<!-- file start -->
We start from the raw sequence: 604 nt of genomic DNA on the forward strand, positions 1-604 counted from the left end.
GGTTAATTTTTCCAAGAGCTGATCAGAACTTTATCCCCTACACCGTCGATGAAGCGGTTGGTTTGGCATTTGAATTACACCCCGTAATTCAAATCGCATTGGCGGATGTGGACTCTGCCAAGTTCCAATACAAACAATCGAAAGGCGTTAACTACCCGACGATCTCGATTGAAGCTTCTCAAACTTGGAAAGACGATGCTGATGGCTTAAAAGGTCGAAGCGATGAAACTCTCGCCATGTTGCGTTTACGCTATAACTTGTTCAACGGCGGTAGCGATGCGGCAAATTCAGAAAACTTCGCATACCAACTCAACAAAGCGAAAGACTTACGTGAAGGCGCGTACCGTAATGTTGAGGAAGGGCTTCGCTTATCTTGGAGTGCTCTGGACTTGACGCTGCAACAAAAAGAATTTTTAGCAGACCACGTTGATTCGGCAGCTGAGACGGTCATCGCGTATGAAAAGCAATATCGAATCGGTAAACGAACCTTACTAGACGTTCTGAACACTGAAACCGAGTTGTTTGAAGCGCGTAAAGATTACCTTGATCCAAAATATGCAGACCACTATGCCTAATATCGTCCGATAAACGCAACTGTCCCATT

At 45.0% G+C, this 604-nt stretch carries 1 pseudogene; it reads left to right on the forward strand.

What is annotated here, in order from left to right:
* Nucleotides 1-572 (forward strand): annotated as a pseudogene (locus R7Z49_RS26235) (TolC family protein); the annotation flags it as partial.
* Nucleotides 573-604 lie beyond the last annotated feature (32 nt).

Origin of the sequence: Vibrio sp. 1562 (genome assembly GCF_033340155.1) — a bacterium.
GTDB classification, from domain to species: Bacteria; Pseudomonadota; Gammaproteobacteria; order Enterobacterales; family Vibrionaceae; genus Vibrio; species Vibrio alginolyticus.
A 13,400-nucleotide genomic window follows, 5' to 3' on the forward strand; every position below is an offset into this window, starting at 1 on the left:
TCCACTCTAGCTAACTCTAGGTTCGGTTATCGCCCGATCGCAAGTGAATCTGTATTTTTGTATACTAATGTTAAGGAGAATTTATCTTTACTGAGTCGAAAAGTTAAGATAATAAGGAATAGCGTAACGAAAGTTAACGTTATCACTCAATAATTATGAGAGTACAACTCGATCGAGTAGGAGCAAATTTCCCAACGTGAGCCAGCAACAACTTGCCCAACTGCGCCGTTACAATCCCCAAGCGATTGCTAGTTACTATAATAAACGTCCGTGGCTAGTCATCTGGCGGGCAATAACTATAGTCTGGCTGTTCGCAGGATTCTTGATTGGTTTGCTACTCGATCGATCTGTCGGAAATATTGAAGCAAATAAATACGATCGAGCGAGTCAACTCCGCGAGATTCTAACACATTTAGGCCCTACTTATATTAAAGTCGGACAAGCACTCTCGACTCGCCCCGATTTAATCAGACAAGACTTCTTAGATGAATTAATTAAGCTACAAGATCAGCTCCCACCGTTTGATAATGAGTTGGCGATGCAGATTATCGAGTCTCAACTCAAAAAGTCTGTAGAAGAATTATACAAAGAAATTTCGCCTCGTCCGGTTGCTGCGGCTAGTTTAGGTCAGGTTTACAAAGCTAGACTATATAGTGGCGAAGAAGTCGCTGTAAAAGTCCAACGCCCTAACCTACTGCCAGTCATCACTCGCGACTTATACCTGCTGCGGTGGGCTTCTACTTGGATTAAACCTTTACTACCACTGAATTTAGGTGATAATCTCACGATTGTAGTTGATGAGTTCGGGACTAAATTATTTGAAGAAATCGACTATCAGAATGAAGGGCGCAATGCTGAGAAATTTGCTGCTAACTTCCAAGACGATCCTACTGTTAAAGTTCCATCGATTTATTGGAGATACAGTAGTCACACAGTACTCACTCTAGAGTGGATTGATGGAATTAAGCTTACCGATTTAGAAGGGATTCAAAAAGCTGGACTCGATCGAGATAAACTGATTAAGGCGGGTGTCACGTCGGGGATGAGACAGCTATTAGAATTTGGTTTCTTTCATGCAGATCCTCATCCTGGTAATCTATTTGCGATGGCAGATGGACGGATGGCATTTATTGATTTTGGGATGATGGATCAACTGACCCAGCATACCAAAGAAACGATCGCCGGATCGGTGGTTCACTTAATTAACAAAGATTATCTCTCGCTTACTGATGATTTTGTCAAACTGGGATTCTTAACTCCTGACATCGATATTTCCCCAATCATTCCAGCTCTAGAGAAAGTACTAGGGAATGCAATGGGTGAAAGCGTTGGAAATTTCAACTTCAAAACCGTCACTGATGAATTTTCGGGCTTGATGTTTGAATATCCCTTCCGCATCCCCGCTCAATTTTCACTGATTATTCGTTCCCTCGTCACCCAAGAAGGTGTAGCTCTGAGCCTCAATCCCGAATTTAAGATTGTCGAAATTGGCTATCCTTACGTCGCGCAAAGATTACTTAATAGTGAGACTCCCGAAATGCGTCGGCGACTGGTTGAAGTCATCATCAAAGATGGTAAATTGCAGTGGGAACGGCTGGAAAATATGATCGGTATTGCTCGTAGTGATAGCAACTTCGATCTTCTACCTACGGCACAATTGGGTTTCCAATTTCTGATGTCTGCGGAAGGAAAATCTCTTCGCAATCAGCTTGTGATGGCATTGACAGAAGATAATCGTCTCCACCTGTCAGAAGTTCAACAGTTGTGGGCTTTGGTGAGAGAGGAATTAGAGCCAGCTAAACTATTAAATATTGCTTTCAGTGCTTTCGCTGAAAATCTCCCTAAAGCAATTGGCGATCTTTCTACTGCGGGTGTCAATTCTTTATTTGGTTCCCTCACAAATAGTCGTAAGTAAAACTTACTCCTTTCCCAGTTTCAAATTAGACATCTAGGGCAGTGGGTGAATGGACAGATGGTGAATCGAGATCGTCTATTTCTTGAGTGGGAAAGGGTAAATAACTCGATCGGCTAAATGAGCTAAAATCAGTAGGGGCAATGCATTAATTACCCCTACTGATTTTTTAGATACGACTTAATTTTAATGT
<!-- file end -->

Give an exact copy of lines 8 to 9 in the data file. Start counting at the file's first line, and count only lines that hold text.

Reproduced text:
GTDB classification, from domain to species: Bacteria; Pseudomonadota; Gammaproteobacteria; order Enterobacterales; family Vibrionaceae; genus Vibrio; species Vibrio alginolyticus.
A 13,400-nucleotide genomic window follows, 5' to 3' on the forward strand; every position below is an offset into this window, starting at 1 on the left: